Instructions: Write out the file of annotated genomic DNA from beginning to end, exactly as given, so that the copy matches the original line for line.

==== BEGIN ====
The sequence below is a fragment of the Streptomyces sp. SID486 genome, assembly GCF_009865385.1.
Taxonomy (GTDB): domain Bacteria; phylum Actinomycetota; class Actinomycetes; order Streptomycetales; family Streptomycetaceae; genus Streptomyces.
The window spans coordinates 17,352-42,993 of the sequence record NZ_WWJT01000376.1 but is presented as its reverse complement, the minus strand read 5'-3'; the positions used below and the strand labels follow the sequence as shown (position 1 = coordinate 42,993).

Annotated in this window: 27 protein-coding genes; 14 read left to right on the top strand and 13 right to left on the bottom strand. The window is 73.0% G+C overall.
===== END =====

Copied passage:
The sequence below is a fragment of the Streptomyces sp. SID486 genome, assembly GCF_009865385.1.
Taxonomy (GTDB): domain Bacteria; phylum Actinomycetota; class Actinomycetes; order Streptomycetales; family Streptomycetaceae; genus Streptomyces.
The window spans coordinates 17,352-42,993 of the sequence record NZ_WWJT01000376.1 but is presented as its reverse complement, the minus strand read 5'-3'; the positions used below and the strand labels follow the sequence as shown (position 1 = coordinate 42,993).

Annotated in this window: 27 protein-coding genes; 14 read left to right on the top strand and 13 right to left on the bottom strand. The window is 73.0% G+C overall.